Sunday, April 16, 2017
C.M. Naim in Conversation
Fahad Hashmi in Café Dissensus:
C.M. Naim is Professor Emeritus of Urdu studies at the University of Chicago. He taught Urdu language and literature in the department of South Asian Languages and Civilisation, University of Chicago. He co-founded Mahfil (The Journal of South Asian Literature) in 1963 and the Annual of Urdu Studies in 1981. Besides a good number of works to his credit, he has also translated Qurratulain Hyder’s Housing society, Patjhad ki Awaz, and Sitaharan which is A Season of Betrayals in its English version; Vibhuti Narayan Rai’s Shahar mein curfew as Curfew in the City; and Harishankar Parsai’s satirical sketches as Inspector Matadeen on the Moon: Selected Satires.
Fahad Hashmi: What sort of prose and poetry are being produced in the Urdu language in academies and government aided-centres, meant for the promotion of the language in India?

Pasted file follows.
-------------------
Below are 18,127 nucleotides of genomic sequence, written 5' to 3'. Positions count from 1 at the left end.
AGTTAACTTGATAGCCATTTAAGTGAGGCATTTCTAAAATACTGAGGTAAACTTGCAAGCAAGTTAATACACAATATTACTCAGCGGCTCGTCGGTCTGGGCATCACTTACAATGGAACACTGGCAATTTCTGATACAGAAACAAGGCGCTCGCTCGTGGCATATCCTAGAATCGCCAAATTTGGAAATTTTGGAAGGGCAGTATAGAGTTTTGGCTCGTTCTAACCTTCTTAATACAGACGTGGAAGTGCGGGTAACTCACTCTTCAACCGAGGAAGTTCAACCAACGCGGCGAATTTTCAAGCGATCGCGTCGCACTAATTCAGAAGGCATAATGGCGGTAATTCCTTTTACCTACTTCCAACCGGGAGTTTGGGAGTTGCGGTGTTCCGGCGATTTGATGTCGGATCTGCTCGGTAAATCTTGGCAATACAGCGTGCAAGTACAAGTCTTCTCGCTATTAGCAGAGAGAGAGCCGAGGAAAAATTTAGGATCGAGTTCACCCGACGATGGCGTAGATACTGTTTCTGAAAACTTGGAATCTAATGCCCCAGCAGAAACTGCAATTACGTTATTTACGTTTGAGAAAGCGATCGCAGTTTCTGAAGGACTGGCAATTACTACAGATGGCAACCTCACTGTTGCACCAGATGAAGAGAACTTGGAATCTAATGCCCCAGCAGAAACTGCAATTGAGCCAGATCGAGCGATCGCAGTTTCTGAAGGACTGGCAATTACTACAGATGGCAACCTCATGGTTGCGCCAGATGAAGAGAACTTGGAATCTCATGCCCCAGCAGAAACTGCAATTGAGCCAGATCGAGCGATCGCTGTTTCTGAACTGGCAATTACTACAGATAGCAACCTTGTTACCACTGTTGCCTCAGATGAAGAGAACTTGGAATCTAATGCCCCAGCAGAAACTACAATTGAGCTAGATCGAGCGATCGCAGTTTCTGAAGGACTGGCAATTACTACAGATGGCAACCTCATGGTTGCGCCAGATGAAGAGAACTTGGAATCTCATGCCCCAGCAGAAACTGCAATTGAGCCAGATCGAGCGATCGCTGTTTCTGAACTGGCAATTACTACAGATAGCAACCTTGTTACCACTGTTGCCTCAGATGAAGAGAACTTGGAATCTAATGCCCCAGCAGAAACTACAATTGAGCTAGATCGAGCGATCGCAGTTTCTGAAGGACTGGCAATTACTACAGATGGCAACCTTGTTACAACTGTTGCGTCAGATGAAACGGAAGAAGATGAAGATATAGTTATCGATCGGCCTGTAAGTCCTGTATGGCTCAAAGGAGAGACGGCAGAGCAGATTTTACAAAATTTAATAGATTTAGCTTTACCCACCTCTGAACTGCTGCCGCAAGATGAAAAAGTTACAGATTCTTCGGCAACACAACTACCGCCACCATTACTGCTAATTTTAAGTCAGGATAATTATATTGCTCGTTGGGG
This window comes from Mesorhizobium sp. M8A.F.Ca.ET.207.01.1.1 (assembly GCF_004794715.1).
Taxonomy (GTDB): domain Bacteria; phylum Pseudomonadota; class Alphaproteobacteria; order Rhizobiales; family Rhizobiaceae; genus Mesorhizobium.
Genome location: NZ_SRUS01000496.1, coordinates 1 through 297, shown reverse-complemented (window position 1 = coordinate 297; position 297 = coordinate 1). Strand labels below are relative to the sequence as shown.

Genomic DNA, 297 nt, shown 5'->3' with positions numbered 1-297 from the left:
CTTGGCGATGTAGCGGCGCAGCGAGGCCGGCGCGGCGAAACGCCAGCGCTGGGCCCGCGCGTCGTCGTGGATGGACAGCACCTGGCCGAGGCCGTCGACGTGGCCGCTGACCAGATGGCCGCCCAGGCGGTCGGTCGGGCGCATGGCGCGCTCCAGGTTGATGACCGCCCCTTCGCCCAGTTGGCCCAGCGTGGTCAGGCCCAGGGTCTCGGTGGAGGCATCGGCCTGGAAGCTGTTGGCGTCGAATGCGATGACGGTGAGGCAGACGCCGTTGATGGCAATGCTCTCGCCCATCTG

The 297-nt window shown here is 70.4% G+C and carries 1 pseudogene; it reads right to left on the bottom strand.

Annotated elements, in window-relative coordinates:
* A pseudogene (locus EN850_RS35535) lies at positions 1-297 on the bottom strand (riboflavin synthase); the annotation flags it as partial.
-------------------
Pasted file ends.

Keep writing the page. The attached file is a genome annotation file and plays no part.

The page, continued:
C.M. Naim: The state academies do not produce much on their own; they mostly facilitate publication of books written or edited by someone within the state. They also give awards. As for the major ‘Central’ organization, the National Council for the Promotion of Urdu Language (NCPUL), it has been doing fairly good work: publication of inexpensive editions of classical texts; keeping prices down of their own other publications; holding book exhibitions and sales in major cities across the country; subsidizing publication of research work done by scholars at various places, and probably much more. You may want to check their website to see their various projects. I have only listed the things that I have noted myself. It also publishes a magazine, but I don’t read it regularly.
Posted by S. Abbas Raza at 11:15 PM | Permalink